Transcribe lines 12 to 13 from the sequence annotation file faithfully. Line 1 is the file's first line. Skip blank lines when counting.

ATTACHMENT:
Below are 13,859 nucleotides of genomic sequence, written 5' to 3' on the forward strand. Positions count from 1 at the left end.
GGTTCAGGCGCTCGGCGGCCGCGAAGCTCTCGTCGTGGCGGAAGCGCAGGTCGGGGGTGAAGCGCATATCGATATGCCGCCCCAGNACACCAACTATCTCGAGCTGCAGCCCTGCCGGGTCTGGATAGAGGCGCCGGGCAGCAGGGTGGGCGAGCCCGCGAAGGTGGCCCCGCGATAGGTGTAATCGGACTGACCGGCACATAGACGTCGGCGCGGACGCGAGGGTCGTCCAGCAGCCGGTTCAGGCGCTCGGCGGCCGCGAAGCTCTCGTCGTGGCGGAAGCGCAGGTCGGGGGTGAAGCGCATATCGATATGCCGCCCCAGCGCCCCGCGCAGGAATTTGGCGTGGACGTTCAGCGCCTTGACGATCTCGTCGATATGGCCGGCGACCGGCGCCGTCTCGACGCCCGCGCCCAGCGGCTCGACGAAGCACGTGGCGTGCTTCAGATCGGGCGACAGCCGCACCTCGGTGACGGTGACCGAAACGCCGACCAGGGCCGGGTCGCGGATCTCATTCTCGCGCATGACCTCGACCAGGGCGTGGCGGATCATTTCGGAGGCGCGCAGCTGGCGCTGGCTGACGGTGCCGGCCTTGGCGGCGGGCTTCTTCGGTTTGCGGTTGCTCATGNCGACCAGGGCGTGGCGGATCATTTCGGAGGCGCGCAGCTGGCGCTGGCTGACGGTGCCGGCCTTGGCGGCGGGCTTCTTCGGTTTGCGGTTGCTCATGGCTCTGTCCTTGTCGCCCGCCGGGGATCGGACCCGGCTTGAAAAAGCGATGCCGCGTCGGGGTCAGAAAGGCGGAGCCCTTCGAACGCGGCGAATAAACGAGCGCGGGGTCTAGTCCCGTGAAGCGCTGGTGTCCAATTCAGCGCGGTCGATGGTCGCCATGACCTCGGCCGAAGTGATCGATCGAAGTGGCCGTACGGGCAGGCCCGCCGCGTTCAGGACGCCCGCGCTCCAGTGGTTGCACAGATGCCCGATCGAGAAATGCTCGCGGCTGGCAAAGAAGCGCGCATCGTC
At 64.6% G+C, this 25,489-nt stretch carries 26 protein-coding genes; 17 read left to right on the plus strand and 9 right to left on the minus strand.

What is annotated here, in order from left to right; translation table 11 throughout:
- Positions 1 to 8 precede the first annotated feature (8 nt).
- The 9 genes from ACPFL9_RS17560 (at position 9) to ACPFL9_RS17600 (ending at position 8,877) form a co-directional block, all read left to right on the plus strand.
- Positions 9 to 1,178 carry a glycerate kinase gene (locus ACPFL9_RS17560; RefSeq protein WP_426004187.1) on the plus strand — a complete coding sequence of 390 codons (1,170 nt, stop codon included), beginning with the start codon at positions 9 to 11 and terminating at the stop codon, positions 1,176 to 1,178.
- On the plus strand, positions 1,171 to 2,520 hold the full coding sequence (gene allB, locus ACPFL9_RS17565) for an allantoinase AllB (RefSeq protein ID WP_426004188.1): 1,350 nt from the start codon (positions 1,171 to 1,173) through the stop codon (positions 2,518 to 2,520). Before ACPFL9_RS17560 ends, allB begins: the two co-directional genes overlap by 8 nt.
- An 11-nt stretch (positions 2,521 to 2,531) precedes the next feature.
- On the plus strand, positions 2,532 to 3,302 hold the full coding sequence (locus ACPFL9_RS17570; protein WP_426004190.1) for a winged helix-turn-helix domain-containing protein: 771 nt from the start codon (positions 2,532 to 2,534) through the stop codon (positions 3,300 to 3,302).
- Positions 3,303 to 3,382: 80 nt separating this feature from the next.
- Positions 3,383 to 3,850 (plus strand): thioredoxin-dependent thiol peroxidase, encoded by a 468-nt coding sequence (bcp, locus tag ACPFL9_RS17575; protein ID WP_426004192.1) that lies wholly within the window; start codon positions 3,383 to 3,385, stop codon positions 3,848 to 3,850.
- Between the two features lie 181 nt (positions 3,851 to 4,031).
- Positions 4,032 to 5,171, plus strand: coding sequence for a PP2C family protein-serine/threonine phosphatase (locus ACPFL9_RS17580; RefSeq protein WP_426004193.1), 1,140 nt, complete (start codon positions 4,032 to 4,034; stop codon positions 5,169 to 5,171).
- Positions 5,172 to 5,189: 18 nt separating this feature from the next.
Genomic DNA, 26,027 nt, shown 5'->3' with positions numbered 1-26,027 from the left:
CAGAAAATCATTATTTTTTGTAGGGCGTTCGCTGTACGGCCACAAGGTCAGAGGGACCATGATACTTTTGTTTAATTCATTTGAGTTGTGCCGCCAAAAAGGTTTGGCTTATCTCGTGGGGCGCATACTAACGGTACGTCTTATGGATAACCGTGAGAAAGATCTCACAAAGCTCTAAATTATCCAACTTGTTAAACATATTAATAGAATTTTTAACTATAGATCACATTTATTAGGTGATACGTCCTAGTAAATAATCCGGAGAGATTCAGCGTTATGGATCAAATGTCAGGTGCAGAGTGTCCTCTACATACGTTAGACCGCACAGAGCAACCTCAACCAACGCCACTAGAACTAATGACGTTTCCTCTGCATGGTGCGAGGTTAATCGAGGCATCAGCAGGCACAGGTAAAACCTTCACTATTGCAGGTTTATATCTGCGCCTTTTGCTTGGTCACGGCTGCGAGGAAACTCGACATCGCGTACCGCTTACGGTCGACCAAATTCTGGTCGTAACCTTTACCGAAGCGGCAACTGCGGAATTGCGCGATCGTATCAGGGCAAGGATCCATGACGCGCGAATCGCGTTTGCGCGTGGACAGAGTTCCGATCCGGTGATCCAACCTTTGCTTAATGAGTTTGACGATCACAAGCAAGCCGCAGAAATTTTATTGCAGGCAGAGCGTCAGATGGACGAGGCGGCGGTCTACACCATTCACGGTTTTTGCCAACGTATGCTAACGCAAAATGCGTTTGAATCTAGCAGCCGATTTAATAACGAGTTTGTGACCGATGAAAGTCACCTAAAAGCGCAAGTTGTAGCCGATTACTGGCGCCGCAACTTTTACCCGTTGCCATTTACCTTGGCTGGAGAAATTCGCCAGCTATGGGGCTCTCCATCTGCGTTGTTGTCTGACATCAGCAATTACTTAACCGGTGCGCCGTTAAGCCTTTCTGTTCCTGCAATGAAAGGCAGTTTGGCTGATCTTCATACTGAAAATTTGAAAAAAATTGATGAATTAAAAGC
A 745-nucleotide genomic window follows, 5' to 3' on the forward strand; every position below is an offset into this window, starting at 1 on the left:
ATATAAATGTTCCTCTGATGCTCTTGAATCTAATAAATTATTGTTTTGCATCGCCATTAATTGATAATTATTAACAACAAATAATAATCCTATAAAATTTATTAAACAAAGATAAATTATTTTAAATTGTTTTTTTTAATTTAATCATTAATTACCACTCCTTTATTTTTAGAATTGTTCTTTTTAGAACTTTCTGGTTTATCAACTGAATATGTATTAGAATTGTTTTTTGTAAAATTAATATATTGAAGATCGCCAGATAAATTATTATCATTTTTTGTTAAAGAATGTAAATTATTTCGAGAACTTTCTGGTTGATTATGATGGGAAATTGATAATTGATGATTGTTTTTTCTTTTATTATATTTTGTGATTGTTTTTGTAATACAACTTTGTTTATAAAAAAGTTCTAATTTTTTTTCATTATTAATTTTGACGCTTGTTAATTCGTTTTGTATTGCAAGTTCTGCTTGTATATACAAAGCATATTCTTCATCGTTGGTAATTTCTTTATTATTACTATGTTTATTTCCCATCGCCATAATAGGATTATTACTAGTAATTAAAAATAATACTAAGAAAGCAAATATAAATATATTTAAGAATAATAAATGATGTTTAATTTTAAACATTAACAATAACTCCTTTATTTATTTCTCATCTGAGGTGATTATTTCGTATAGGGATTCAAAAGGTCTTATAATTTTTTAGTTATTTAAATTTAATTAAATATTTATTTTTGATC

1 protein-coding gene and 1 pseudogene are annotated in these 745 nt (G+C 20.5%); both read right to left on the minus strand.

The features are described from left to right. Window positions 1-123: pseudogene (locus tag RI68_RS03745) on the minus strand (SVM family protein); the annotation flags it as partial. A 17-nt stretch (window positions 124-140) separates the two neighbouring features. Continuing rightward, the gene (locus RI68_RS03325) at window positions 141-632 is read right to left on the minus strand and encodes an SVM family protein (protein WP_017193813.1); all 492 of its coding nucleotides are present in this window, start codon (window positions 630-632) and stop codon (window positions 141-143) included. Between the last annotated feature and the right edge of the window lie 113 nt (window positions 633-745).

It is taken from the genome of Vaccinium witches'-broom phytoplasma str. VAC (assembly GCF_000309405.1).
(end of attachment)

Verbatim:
- Positions 3,383 to 3,850 (plus strand): thioredoxin-dependent thiol peroxidase, encoded by a 468-nt coding sequence (bcp, locus tag ACPFL9_RS17575; protein ID WP_426004192.1) that lies wholly within the window; start codon positions 3,383 to 3,385, stop codon positions 3,848 to 3,850.
- Between the two features lie 181 nt (positions 3,851 to 4,031).